Kane County, along with DuPage, Lake, McHenry and Will counties in Illinois have filed lawsuits against some of the nation’s largest pharmaceutical companies and physicians over the aggressive and fraudulent marketing of prescription opioid painkillers.
This corporate-caused drug epidemic is being fought by countless Illinois families and has led to thousands of overdoses and hundreds of deaths in 2017 alone.
In the individual county complaints filed Dec. 21 in Illinois state court, the five counties seek relief including compensatory and punitive damages for the millions of dollars they spend each year to combat drug-related crimes and the public nuisance created by the drug companies’ deceptive marketing campaign.
In addition to monetary damages, the counties seek to enjoin the defendants and prohibit them from their continued unfair and deceptive acts and practices.
The defendants in the lawsuits for DuPage, Kane, McHenry and Will counties are: Purdue Pharma L.P.; Purdue Pharma, Inc.; The Purdue Frederick Company, Inc.; Abbott Laboratories; Abbott Laboratories, Inc.; Teva Pharmaceuticals USA, Inc.; Cephalon, Inc.; Johnson & Johnson; Janssen Pharmaceuticals, Inc.; Ortho-McNeil-Janssen Pharmaceuticals, Inc.; Janssen Pharmaceutica, Inc.; Endo Health Solutions Inc.; Endo Pharmaceuticals, Inc.; Dr. Perry Fine; Dr. Scott Fishman; and Dr. Lynn Webster.
‘United in Purpose’
Speaking at the Dec. 21 news conference in DuPage, Kane County Board Chairman Chris Lauzen applauded the regional leadership for being “united in our purpose of protecting the public health and safety of the people whom we serve.”
“Together we clearly recognize the threat and damage caused by this opioid epidemic,” he said. “The impact of opioid addiction affects every resident of Kane County, our region of Illinois and our country. This translates to higher healthcare costs, rising crime rates, escalated social issues and increased loss of productivity in the workplace.
“This cost — this ‘debt’ — is being paid by our neighbors, our families and our friends every single day.”
Kane County State’s Attorney Joe McMahon pointed out that 257 people died from opiate use in Kane County during the past six years.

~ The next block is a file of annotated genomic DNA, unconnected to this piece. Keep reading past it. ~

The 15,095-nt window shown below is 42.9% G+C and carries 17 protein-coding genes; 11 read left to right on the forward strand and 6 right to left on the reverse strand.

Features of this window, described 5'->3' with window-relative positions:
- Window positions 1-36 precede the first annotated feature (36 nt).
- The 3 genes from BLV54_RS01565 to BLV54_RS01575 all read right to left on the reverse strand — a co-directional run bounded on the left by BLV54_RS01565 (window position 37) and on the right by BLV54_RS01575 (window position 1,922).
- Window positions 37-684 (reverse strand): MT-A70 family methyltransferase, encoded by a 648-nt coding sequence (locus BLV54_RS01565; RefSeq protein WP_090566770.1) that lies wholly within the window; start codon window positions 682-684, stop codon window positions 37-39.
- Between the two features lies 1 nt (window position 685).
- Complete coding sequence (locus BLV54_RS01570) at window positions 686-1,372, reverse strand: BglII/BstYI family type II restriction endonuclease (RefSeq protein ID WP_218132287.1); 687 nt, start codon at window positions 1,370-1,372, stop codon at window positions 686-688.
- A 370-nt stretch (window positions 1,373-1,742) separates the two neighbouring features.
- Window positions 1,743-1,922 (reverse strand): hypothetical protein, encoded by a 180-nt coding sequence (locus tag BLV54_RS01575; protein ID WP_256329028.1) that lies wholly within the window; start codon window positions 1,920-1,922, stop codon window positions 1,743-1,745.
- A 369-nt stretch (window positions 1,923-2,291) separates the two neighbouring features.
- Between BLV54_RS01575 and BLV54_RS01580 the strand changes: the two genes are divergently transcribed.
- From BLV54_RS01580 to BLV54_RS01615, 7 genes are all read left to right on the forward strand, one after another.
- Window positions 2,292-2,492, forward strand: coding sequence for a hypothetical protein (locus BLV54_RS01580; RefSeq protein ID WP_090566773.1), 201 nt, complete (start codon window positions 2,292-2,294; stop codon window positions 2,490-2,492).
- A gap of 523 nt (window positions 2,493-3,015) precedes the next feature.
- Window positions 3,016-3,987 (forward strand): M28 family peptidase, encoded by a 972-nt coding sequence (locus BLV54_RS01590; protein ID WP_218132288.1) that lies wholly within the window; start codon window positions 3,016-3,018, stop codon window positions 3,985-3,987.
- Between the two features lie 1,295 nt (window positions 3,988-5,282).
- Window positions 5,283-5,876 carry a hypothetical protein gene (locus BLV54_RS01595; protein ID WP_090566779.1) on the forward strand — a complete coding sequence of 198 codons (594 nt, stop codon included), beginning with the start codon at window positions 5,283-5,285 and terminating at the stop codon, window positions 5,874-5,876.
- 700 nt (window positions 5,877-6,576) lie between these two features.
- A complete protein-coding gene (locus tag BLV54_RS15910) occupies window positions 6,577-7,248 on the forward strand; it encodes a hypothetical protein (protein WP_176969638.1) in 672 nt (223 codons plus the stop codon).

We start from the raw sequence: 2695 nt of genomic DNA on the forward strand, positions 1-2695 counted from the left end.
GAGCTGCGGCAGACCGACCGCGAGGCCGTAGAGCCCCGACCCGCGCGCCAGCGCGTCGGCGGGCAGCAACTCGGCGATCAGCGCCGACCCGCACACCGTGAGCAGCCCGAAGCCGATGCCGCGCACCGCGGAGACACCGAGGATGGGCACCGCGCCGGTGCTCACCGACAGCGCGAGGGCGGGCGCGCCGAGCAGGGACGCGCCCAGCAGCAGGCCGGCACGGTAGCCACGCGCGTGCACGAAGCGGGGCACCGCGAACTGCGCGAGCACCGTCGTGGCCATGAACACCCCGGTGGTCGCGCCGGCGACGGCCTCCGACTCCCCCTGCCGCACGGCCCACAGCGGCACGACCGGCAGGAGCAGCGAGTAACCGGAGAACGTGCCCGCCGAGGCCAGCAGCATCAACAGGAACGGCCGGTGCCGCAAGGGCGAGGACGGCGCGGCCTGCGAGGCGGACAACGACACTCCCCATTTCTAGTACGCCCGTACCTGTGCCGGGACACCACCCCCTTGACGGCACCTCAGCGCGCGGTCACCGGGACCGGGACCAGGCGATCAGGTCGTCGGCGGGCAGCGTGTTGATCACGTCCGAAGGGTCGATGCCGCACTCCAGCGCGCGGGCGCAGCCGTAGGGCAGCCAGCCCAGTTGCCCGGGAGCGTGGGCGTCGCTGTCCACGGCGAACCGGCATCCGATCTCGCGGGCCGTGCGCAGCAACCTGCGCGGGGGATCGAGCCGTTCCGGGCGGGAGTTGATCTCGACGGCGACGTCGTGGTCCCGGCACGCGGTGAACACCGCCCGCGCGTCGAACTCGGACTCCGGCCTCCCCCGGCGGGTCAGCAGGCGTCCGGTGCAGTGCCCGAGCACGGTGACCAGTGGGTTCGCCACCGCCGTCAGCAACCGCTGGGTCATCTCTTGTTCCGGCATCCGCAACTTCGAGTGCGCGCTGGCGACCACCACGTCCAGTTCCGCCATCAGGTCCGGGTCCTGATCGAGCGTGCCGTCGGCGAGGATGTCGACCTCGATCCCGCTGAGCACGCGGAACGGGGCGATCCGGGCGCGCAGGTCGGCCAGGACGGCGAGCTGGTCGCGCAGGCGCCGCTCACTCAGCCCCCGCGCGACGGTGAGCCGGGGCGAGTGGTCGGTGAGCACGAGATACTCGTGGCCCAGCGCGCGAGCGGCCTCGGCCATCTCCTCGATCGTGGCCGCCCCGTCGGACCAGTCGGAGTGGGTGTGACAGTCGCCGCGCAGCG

“That’s more than all of the gang and domestic violence murders and reckless homicides over the same period,” he said.
According to Illinois Department of Public Health data, opioids contributed to nearly 1,200 overdose deaths in Illinois in 2016. The IDPH reports that more Illinoisans died from an opioid-related drug overdose (due to heroin and prescription opioid pain relievers) in 2014 than from homicide or motor vehicle crashes. Illinois is one of 14 states that has seen an 8.3 percent increase in overdose deaths.
In 2015, the counties experienced an estimated 237 opioid-related deaths:
- DuPage County – 51 deaths
- Kane County – 35 deaths
- Will County – 53 deaths
- McHenry County – 28 deaths
- Lake County – 70 deaths
Kane County, like many Illinois counties, has seen a rise in the number of deaths and overdoses related to opioids. County Coroner Rob Russell, who is part of the Chicagoland Area Opioid Task Force, found that Kane County had 27 total drug deaths in 2012. By 2016, the county had 45 opioid overdose deaths.
Apart from the human toll, the crisis has financially strained county services provided to residents and employees. Human services, social services, court services, law enforcement services, the coroner and health services, including hospital, emergency and ambulatory services, have been severely impacted by the crisis.
For example, as a direct and foreseeable consequence of the defendants’ egregious conduct, the counties have paid, and continue to pay, millions of dollars for health-care costs stemming from prescription opioid dependency.
These costs include unnecessary and excessive opioid prescriptions, substance abuse treatment services, ambulatory services, emergency department services, and inpatient hospital services, among others. The defendants’ conduct has caused the counties to incur substantial economic, administrative and social costs relating to opioid addiction and abuse, including criminal justice costs, victimization costs, child protective services costs, lost productivity costs, and education and prevention program costs, among others.
The lawsuit alleges the defendants sought to create a false perception among physicians, patients, health care providers and health care payers that using opioids to treat chronic pain was safe for most patients and that the drugs’ benefits outweighed the risks.
This was allegedly perpetrated through a civil conspiracy involving a coordinated, sophisticated and highly deceptive (unbranded to evade the extensive regulatory framework governing branded communications) promotion and marketing campaign that began in the late 1990s and became more aggressive around 2006.
Specifically, the complaints detail how the defendants allegedly poured significant financial resources into generating articles, continuing medical education courses and other materials, conducting sales visits to doctors, and supporting a network of professional societies and advocacy groups supporting the long-term use of opioids.
SOURCE: Kane County State’s Attorney’s Office news release